A Prospective Before and After Study of Droperidol for Prehospital Acute Behavioral Disturbance

Colin B. Page, Lachlan E. Parker, Stephen J. Rashford, Emma Bosley, Katherine Z. Isoardi, Frances E. Williamson, Geoffrey K. Isbister

Research output: Contribution to journalArticleResearchpeer-review

2 Citations (Scopus)

Abstract

Study Objective: Acute behavioral disturbance is a common problem for emergency medical services. We aimed to investigate the safety and effectiveness of droperidol compared to midazolam in the prehospital setting. Methods: This was a prospective before and after study comparing droperidol to midazolam for prehospital acute behavioral disturbance, when the state ambulance service changed medications. The primary outcome was the proportion of adverse effects (airway intervention, oxygen saturation < 90%, respiratory rate < 12, systolic blood pressure < 90 mmHg, sedation assessment tool score −3 and dystonic reactions) in patients receiving sedation. Secondary outcomes included time to sedation, requirement for additional sedation, staff and patient injuries, and prehospital time. Results: There were 141 patients administered midazolam and 149 patients administered droperidol in the study. Alcohol was the most common cause of acute behavioral disturbance. Fewer patient adverse events occurred with droperidol (11/149) compared to midazolam (33/141) (7% vs. 23%; absolute difference 16%; 95% confidence interval [CI]: 8% to 24%; p = 0.0001). Median time to sedation was 22 min (interquartile range [IQR]:18 to 35 min) for droperidol compared to 30 min (IQR:20 to 45 min) for midazolam. Additional prehospital sedation was required in 6/149 (4%) droperidol patients and 20/141 (14%) midazolam patients, and 11 (7%) droperidol and 59 (42%) midazolam patients required further sedation in the emergency department. There were no differences in patient or staff injuries, or prehospital time. Conclusions: The use of droperidol for acute behavioral disturbance in the prehospital setting is associated with fewer adverse events, a shorter time to sedation, and fewer requirements for additional sedation.

Original languageEnglish
Pages (from-to)713-721
Number of pages9
JournalPrehospital Emergency Care
Volume22
Issue number6
DOIs
Publication statusPublished - 2 Nov 2018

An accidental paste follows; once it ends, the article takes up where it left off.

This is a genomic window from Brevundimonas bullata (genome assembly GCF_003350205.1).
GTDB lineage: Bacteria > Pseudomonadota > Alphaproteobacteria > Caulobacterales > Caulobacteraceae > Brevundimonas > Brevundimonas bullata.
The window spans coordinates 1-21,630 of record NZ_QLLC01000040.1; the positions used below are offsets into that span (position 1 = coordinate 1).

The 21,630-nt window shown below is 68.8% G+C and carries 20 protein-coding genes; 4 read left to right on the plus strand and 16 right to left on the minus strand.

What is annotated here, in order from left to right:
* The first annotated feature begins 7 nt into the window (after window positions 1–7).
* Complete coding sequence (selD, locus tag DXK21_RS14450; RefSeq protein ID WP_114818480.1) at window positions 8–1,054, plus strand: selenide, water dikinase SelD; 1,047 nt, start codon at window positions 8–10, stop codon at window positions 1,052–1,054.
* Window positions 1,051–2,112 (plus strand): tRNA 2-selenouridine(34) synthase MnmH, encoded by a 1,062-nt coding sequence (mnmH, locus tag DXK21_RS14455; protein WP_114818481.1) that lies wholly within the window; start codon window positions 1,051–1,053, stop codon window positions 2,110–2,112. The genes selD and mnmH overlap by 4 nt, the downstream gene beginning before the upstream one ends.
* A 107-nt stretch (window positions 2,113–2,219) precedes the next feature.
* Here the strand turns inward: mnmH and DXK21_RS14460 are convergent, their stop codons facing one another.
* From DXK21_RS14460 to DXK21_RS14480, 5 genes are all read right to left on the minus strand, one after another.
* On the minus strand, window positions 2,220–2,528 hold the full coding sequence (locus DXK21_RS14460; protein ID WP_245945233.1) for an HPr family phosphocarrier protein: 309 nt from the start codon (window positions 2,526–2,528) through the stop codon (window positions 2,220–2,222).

Externally publishedYes

Keywords

  • acute behavioral disturbance
  • chemical sedation
  • prehospital

Cite this

Page, Colin B. ; Parker, Lachlan E. ; Rashford, Stephen J. ; Bosley, Emma ; Isoardi, Katherine Z. ; Williamson, Frances E. ; Isbister, Geoffrey K. / A Prospective Before and After Study of Droperidol for Prehospital Acute Behavioral Disturbance. In: Prehospital Emergency Care. 2018 ; Vol. 22, No. 6. pp. 713-721.
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abstract = "Study Objective: Acute behavioral disturbance is a common problem for emergency medical services. We aimed to investigate the safety and effectiveness of droperidol compared to midazolam in the prehospital setting. Methods: This was a prospective before and after study comparing droperidol to midazolam for prehospital acute behavioral disturbance, when the state ambulance service changed medications. The primary outcome was the proportion of adverse effects (airway intervention, oxygen saturation < 90{\%}, respiratory rate < 12, systolic blood pressure < 90 mmHg, sedation assessment tool score −3 and dystonic reactions) in patients receiving sedation. Secondary outcomes included time to sedation, requirement for additional sedation, staff and patient injuries, and prehospital time. Results: There were 141 patients administered midazolam and 149 patients administered droperidol in the study. Alcohol was the most common cause of acute behavioral disturbance. Fewer patient adverse events occurred with droperidol (11/149) compared to midazolam (33/141) (7{\%} vs. 23{\%}; absolute difference 16{\%}; 95{\%} confidence interval [CI]: 8{\%} to 24{\%}; p = 0.0001). Median time to sedation was 22 min (interquartile range [IQR]:18 to 35 min) for droperidol compared to 30 min (IQR:20 to 45 min) for midazolam. Additional prehospital sedation was required in 6/149 (4{\%}) droperidol patients and 20/141 (14{\%}) midazolam patients, and 11 (7{\%}) droperidol and 59 (42{\%}) midazolam patients required further sedation in the emergency department. There were no differences in patient or staff injuries, or prehospital time. Conclusions: The use of droperidol for acute behavioral disturbance in the prehospital setting is associated with fewer adverse events, a shorter time to sedation, and fewer requirements for additional sedation.",
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A Prospective Before and After Study of Droperidol for Prehospital Acute Behavioral Disturbance. / Page, Colin B.; Parker, Lachlan E.; Rashford, Stephen J.; Bosley, Emma; Isoardi, Katherine Z.; Williamson, Frances E.; Isbister, Geoffrey K.

In: Prehospital Emergency Care, Vol. 22, No. 6, 02.11.2018, p. 713-721.

Research output: Contribution to journalArticleResearchpeer-review

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